Ex-An Bord Pleanála (ABP) deputy chairperson Paul Hyde granted planning permission to his cousin – the son of a former Fine Gael Senator.
The previous owner of the site in question, Philip O’Connor, sold it to Hyde’s cousin John Paul Coghlan after a failed legal challenge against an earlier ABP decision to refuse O’Connor planning permission. ABP obtained a judgment mortgage against O’Connor for legal costs incurred in the challenge.
Last month The Ditch reported that Hyde approved two developments for clients of the same cousin. ABP board members “shall not knowingly deal with a file or other matter or participate in determining a case… concerning persons well known on a personal basis to him/her”, according to the organisation's code of conduct.
A legal challenge and an overruled inspector
On December 11, 2015 John Paul Coghlan received conditional permission from Kerry County Council for a partial demolition and construction of new apartments at a former bed and breakfast on New Road in Killarney, county Kerry.
Local resident Sean O’Brien later that month appealed the council’s decision to ABP.
ABP inspector Robert Speer in his report to the board recommended that the council’s decision should be overturned and permission refused for the development.
“The proposed development would… be contrary to the proper planning and sustainable development of the area,” wrote Speer.
The matter came before board members Philip Jones, Nicholas Mulcahy and Paul Hyde in June 2015. The trio voted to overrule the board’s inspector and granted partial permission for the proposed development. Hyde failed to declare a conflict of interest at the board meeting.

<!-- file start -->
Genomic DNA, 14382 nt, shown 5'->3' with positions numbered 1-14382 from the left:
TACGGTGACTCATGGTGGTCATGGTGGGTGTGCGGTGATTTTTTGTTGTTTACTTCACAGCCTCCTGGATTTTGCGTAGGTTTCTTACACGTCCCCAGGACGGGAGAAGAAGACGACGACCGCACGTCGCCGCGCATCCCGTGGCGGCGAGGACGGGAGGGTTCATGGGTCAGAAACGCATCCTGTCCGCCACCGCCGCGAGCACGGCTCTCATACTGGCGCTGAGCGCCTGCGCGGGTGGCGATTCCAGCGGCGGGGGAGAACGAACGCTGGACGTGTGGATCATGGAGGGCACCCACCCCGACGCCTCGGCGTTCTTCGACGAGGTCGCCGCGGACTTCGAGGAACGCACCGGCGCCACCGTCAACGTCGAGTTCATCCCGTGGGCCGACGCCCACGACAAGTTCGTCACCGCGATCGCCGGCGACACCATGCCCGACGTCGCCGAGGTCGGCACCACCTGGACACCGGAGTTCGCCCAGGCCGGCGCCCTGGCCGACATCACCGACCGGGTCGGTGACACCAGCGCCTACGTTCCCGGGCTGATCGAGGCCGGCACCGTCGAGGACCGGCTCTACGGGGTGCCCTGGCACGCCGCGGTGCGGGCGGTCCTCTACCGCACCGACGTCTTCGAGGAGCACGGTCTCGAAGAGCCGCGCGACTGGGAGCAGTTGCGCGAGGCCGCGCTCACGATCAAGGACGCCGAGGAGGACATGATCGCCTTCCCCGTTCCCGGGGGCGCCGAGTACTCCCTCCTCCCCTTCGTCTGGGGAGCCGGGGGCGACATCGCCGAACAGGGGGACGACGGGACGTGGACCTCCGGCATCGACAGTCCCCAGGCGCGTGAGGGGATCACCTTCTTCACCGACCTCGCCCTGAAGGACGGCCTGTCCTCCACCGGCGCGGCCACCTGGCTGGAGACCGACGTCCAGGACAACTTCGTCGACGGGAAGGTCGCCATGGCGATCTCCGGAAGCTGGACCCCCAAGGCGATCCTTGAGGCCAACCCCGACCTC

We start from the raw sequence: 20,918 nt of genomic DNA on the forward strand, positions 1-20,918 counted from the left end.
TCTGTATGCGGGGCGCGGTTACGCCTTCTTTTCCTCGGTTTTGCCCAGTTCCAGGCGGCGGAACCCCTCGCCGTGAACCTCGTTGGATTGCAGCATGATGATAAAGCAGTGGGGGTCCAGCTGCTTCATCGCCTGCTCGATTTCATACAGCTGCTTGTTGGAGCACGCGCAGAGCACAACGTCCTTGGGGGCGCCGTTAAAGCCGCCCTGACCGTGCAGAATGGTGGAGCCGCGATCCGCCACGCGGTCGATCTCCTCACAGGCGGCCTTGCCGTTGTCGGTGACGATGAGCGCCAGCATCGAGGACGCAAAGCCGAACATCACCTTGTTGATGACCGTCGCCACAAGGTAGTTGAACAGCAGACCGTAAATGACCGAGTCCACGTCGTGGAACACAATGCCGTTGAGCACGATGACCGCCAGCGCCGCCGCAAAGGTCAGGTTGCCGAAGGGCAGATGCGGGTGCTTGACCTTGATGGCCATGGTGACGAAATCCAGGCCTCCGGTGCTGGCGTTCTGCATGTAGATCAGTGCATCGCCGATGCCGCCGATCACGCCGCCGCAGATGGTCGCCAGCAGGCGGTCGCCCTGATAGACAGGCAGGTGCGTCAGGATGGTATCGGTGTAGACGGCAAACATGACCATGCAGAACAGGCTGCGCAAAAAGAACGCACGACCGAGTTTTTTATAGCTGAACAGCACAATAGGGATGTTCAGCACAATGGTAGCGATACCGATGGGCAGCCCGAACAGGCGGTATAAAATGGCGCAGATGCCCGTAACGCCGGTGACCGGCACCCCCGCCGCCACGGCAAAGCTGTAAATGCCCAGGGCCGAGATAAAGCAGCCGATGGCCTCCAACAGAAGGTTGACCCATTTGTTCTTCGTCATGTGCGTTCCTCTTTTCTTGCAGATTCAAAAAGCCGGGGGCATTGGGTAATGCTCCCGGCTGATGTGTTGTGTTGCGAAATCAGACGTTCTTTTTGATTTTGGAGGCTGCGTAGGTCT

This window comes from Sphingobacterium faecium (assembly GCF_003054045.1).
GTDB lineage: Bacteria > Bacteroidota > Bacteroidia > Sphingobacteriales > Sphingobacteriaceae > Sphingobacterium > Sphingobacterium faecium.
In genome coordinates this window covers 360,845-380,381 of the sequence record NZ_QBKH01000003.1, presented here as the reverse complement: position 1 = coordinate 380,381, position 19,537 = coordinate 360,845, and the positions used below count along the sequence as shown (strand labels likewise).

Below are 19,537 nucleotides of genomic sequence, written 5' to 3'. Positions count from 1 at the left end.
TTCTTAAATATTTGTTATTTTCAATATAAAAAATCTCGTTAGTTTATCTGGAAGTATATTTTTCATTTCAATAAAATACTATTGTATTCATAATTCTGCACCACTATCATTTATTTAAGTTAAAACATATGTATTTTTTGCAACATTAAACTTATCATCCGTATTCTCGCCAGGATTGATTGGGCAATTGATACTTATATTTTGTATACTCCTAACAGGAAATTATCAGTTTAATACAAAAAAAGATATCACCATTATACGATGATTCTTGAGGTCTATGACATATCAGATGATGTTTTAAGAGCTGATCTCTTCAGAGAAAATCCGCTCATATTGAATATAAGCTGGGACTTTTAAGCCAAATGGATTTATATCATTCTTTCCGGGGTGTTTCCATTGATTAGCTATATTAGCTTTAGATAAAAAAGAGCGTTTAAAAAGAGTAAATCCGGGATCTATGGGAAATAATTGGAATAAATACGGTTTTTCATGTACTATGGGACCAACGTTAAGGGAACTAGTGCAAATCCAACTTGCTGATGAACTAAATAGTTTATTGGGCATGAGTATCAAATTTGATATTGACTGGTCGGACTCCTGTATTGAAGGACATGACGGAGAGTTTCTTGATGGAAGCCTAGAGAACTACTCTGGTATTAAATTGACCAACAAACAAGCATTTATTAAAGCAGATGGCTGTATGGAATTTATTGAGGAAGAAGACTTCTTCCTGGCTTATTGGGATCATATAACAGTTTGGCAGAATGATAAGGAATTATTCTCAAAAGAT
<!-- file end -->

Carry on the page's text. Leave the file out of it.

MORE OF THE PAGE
Advertisements listed on accommodation platform Booking.com show that Coghlan, an engineer, had let apartments at the development for up to €290 a night.
The Ditch can also reveal that less than a year later, in May 2017, Coghlan made a further planning application for a development on another area of the New Road site.
Unlike the previous case however Hyde didn’t participate and this time permission was refused.
Coghlan is the son of former Fine Gael senator Paul Coghlan who retired from national politics after the 2020 general election having been a member of the Seanad since 1997. Supreme Court justice Seamus Woulfe attended the Oireachtas Golf Society's 2020 event in Clifden as Paul Coghlan's guest.
The ex-Fine Gael senator is also father to barrister Mairead Coghlan who earned over €2 million for her work on the Mahon Tribunal investigation into planning corruption – a gig she landed a year after being called to the bar in 1996.
Hyde stepped down as deputy chairperson from the state planning authority last month following a series of stories published by The Ditch and other media outlets.
ABP declined to comment.